Indigenous Procurement Policy

Indigenous businesses are vital to creating jobs and employing more Indigenous Australians. The Indigenous Procurement Policy aims to enable these Indigenous businesses to grow and create opportunities for Indigenous Australians.

The Department’s target of 73 contracts with Indigenous businesses in 2016-17 was significantly exceeded with a total of 346 engagements worth a combined total value of $11.5 million. A focus on communications, updated procurement processes and improved reporting mechanisms delivered this achievement. The Indigenous Procurement Policy Strategy was introduced in January 2017 and the updated Innovate Reconciliation Action Plan, which incorporates Indigenous business development targets, was launched in early July 2017.

The Department continues to promote awareness of opportunities to procure goods and services from Indigenous businesses and is a member of Supply Nation, which supports and empowers Indigenous enterprises to achieve success and build business.


The Department engages consultants when specialist expertise or independent research, review or assessment are required to:

  • investigate or diagnose a defined issue or problem;
  • carry out defined reviews or evaluations; or
  • provide independent advice, information or creative solutions to assist in the Department’s decision-making.

The Department takes into account the skills and resources required for the task, the skills available internally and the cost-effectiveness of engaging external expertise. Decisions to engage consultants are made in accordance with the PGPA Act and related regulations including the Commonwealth Procurement Rules and other internal policies.

During 2016-17, 560 new consultant contracts were awarded, with a total expenditure of $99.3 million. This represents a 33 per cent increase in the number of contracts from 2015-16 where 421 contracts were awarded. The value of contracts in 2016-17 increased by more than 70 per cent from 2015-16 where $22.6 million was expended.

The increase in consultancy expenditure during 2016-17 can be attributed to work carried out for the Aged Care Digital Payments Program and evaluation of submissions to the Pharmaceutical Benefits Advisory Committee.

In addition, 179 ongoing consultancy contracts where active during 2016-17, involving total actual expenditure of $32.9 million.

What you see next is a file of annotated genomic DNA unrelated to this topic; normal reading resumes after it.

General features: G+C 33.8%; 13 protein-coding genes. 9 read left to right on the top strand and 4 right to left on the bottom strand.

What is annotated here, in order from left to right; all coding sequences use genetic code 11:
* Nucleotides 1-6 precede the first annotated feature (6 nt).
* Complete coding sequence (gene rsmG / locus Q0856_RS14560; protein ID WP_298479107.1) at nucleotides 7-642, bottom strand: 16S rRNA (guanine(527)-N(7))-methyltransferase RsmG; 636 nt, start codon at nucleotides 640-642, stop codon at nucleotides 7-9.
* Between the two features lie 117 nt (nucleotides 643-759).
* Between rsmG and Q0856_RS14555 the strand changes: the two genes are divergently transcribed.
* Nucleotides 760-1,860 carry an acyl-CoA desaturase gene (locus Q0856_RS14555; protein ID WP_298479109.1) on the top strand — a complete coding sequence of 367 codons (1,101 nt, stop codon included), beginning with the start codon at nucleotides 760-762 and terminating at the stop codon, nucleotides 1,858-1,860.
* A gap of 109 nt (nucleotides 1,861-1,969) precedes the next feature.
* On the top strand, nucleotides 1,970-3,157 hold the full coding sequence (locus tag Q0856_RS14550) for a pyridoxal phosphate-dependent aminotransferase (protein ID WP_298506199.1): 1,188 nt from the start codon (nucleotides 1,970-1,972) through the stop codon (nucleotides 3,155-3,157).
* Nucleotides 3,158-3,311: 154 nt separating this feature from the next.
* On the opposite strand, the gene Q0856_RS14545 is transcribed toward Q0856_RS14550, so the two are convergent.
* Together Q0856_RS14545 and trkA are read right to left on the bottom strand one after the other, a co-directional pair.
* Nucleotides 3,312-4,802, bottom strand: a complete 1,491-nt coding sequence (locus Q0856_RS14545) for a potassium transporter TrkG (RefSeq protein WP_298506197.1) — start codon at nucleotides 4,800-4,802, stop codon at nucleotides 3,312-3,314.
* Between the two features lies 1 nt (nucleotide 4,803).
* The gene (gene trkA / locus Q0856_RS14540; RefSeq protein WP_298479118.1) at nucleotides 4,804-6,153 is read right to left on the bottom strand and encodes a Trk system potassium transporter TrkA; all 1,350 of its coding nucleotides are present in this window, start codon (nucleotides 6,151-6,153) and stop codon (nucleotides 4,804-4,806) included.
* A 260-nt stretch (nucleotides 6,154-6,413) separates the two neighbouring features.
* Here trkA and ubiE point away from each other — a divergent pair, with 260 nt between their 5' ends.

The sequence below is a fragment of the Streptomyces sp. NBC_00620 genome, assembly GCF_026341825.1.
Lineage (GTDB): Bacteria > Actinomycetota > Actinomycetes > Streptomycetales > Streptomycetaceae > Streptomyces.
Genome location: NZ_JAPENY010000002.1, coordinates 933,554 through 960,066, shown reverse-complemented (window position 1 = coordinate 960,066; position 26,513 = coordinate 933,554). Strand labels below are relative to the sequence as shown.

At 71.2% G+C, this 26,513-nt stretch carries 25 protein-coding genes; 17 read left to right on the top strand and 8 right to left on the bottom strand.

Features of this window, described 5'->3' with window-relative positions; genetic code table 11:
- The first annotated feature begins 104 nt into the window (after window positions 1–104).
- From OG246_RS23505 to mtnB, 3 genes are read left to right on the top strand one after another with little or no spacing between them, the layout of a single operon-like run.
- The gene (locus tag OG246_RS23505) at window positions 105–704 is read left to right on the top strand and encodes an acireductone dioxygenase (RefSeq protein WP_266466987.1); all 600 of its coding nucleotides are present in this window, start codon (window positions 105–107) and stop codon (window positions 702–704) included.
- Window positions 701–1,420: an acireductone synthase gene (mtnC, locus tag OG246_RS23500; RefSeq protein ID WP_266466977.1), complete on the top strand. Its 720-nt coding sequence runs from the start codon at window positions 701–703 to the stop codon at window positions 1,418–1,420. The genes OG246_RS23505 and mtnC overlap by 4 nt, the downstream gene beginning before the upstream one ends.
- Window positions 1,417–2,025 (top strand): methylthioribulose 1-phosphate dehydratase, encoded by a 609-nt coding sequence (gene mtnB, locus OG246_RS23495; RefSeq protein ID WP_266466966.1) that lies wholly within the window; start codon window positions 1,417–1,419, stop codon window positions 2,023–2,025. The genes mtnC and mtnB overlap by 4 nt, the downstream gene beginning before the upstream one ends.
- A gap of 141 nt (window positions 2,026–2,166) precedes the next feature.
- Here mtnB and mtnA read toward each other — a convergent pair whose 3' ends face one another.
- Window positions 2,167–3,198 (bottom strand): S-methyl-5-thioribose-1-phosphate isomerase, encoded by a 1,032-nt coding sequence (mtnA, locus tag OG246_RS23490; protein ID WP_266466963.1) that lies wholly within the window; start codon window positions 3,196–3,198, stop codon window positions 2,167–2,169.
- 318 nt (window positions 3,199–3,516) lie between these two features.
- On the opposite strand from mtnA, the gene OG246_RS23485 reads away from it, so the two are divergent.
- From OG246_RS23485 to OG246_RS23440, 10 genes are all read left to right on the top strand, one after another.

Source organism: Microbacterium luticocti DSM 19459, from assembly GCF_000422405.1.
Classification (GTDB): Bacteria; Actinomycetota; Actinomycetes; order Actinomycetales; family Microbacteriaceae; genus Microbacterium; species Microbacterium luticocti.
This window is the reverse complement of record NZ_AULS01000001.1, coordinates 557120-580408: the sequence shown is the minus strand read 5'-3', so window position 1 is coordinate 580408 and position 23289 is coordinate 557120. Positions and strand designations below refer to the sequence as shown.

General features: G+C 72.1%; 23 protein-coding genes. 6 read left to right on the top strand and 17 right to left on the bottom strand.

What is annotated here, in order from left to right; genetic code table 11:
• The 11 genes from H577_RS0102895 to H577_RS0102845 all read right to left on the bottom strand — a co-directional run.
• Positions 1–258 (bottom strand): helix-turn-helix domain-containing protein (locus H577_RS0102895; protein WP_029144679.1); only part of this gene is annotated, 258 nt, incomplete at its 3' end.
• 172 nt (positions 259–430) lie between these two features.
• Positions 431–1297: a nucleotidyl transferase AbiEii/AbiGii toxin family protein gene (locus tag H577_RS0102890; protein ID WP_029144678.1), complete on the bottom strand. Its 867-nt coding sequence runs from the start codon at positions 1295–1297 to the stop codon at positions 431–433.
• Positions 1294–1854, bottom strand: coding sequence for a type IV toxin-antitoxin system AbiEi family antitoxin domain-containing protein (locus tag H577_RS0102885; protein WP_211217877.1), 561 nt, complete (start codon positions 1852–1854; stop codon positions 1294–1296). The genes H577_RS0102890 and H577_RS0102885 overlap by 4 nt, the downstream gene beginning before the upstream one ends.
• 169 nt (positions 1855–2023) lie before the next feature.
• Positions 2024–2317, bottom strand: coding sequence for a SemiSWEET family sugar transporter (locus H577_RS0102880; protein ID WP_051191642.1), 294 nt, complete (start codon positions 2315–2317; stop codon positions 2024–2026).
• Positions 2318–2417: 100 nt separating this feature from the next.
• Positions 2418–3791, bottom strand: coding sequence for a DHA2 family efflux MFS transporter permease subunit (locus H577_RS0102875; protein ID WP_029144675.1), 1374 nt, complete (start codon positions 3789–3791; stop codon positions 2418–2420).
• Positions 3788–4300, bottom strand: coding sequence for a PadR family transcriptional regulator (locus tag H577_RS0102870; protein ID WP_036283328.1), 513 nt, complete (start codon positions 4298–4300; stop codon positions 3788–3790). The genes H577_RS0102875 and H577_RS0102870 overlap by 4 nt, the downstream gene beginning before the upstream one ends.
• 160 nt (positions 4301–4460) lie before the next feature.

Further information on the value of contracts and consultancies valued over $10,000 is available on the AusTender website at: the AusTender website

Exempt contracts and Australian National Audit Office access

Exempt contracts

In 2016-17, 116 contracts were exempt from reporting on AusTender on the basis that publishing contract details would disclose exempt matters under the Freedom of Information Act 1982. This represents a reduction from 2015-16 where 171 contracts were exempt from reporting.

Australian National Audit Office access clauses

In 2016-17, there were nil departmental contracts exempt from the standard contract clauses which grant the Auditor-General access to contractor premises.


The Department supports a range of Government policy decisions through provision of grant funding across 21 Programs and six Outcomes. The Department’s grants administration practices are based on the mandatory requirements and principles of grants administration in the Commonwealth Grant Rules and Guidelines. The Commonwealth Grant Rules and Guidelines establish the overarching Commonwealth grants policy framework and articulate expectations of non-corporate Commonwealth entities in relation to grants administration.

Much of the Department’s grants administration is delivered by the Department’s Health State Network Division. For further information on key activities in 2016-17, refer Chief Operating Officer’s Report.

The Department’s grants administration is also undertaken in partnership with the Community Grants Hub within the Department of Social Services.

In line with the requirements of the Commonwealth Grants Rules and Guidelines, the Department has adopted a risk-based approach to grants administration. Key to the Department’s risk-based approach is risk assessment and management at the design, select and manage stages of the grants administration lifecycle. This approach helps the Department achieve value for money, meet outcomes, reduce red tape for funded organisations and apply the principle of proportionality.

Information on grants awarded by the Department during the period 1 July 2016 to 30 June 2017 is available at: the Department of Health website